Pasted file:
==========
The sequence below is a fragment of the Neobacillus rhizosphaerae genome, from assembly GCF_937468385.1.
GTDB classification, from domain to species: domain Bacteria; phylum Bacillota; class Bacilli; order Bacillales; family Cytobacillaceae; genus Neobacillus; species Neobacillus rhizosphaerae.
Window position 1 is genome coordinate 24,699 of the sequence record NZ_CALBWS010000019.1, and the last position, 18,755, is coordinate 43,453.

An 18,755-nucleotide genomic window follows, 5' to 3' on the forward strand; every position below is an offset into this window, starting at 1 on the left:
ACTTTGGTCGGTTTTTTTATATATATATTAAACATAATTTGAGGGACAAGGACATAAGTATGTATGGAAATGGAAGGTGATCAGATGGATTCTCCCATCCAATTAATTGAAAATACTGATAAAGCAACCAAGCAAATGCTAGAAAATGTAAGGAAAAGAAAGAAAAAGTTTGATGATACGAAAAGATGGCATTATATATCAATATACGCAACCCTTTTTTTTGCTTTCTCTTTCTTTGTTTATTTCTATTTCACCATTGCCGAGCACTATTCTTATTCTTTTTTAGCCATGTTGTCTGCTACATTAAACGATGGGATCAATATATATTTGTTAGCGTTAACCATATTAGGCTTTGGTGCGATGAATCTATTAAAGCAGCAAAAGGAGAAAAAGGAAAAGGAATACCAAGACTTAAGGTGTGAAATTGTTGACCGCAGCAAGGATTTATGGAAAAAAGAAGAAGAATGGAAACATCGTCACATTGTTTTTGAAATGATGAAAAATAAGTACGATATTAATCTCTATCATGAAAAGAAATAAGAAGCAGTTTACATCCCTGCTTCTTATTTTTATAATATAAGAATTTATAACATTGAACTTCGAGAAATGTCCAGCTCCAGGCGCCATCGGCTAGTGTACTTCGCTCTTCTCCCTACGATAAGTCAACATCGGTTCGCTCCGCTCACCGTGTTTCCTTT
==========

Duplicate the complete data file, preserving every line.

The sequence below is a fragment of the Neobacillus rhizosphaerae genome, from assembly GCF_937468385.1.
GTDB classification, from domain to species: domain Bacteria; phylum Bacillota; class Bacilli; order Bacillales; family Cytobacillaceae; genus Neobacillus; species Neobacillus rhizosphaerae.
Window position 1 is genome coordinate 24,699 of the sequence record NZ_CALBWS010000019.1, and the last position, 18,755, is coordinate 43,453.

An 18,755-nucleotide genomic window follows, 5' to 3' on the forward strand; every position below is an offset into this window, starting at 1 on the left:
ACTTTGGTCGGTTTTTTTATATATATATTAAACATAATTTGAGGGACAAGGACATAAGTATGTATGGAAATGGAAGGTGATCAGATGGATTCTCCCATCCAATTAATTGAAAATACTGATAAAGCAACCAAGCAAATGCTAGAAAATGTAAGGAAAAGAAAGAAAAAGTTTGATGATACGAAAAGATGGCATTATATATCAATATACGCAACCCTTTTTTTTGCTTTCTCTTTCTTTGTTTATTTCTATTTCACCATTGCCGAGCACTATTCTTATTCTTTTTTAGCCATGTTGTCTGCTACATTAAACGATGGGATCAATATATATTTGTTAGCGTTAACCATATTAGGCTTTGGTGCGATGAATCTATTAAAGCAGCAAAAGGAGAAAAAGGAAAAGGAATACCAAGACTTAAGGTGTGAAATTGTTGACCGCAGCAAGGATTTATGGAAAAAAGAAGAAGAATGGAAACATCGTCACATTGTTTTTGAAATGATGAAAAATAAGTACGATATTAATCTCTATCATGAAAAGAAATAAGAAGCAGTTTACATCCCTGCTTCTTATTTTTATAATATAAGAATTTATAACATTGAACTTCGAGAAATGTCCAGCTCCAGGCGCCATCGGCTAGTGTACTTCGCTCTTCTCCCTACGATAAGTCAACATCGGTTCGCTCCGCTCACCGTGTTTCCTTT